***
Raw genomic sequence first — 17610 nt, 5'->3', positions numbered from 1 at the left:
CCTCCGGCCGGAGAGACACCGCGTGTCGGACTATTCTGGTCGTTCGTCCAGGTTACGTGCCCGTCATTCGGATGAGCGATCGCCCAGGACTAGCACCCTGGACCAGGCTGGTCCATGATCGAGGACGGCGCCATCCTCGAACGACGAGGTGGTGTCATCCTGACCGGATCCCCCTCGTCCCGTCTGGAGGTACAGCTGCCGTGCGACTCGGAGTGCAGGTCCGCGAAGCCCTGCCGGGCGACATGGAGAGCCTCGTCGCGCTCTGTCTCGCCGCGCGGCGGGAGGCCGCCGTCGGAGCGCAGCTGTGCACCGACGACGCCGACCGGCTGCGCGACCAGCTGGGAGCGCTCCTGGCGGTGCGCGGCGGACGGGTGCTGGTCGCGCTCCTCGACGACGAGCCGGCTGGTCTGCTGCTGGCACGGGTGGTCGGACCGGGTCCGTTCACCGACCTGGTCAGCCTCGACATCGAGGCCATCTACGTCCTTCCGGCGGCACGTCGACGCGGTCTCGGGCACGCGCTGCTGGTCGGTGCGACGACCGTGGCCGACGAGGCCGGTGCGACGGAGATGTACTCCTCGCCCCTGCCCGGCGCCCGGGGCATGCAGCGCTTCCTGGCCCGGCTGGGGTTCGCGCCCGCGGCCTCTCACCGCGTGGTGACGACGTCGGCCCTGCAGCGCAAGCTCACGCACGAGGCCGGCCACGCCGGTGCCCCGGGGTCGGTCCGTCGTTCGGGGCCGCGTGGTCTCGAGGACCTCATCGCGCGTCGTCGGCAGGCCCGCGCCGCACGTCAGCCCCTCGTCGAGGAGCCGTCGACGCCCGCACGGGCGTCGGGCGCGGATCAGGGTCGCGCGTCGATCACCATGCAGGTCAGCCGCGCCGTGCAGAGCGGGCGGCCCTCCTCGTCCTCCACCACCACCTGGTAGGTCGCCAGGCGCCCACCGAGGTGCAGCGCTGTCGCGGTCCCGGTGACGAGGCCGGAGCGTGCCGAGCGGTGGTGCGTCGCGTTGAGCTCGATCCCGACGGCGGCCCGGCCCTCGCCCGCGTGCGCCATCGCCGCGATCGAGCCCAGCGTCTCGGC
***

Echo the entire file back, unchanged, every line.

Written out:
Raw genomic sequence first — 17610 nt, 5'->3', positions numbered from 1 at the left:
CCTCCGGCCGGAGAGACACCGCGTGTCGGACTATTCTGGTCGTTCGTCCAGGTTACGTGCCCGTCATTCGGATGAGCGATCGCCCAGGACTAGCACCCTGGACCAGGCTGGTCCATGATCGAGGACGGCGCCATCCTCGAACGACGAGGTGGTGTCATCCTGACCGGATCCCCCTCGTCCCGTCTGGAGGTACAGCTGCCGTGCGACTCGGAGTGCAGGTCCGCGAAGCCCTGCCGGGCGACATGGAGAGCCTCGTCGCGCTCTGTCTCGCCGCGCGGCGGGAGGCCGCCGTCGGAGCGCAGCTGTGCACCGACGACGCCGACCGGCTGCGCGACCAGCTGGGAGCGCTCCTGGCGGTGCGCGGCGGACGGGTGCTGGTCGCGCTCCTCGACGACGAGCCGGCTGGTCTGCTGCTGGCACGGGTGGTCGGACCGGGTCCGTTCACCGACCTGGTCAGCCTCGACATCGAGGCCATCTACGTCCTTCCGGCGGCACGTCGACGCGGTCTCGGGCACGCGCTGCTGGTCGGTGCGACGACCGTGGCCGACGAGGCCGGTGCGACGGAGATGTACTCCTCGCCCCTGCCCGGCGCCCGGGGCATGCAGCGCTTCCTGGCCCGGCTGGGGTTCGCGCCCGCGGCCTCTCACCGCGTGGTGACGACGTCGGCCCTGCAGCGCAAGCTCACGCACGAGGCCGGCCACGCCGGTGCCCCGGGGTCGGTCCGTCGTTCGGGGCCGCGTGGTCTCGAGGACCTCATCGCGCGTCGTCGGCAGGCCCGCGCCGCACGTCAGCCCCTCGTCGAGGAGCCGTCGACGCCCGCACGGGCGTCGGGCGCGGATCAGGGTCGCGCGTCGATCACCATGCAGGTCAGCCGCGCCGTGCAGAGCGGGCGGCCCTCCTCGTCCTCCACCACCACCTGGTAGGTCGCCAGGCGCCCACCGAGGTGCAGCGCTGTCGCGGTCCCGGTGACGAGGCCGGAGCGTGCCGAGCGGTGGTGCGTCGCGTTGAGCTCGATCCCGACGGCGGCCCGGCCCTCGCCCGCGTGCGCCATCGCCGCGATCGAGCCCAGCGTCTCGGC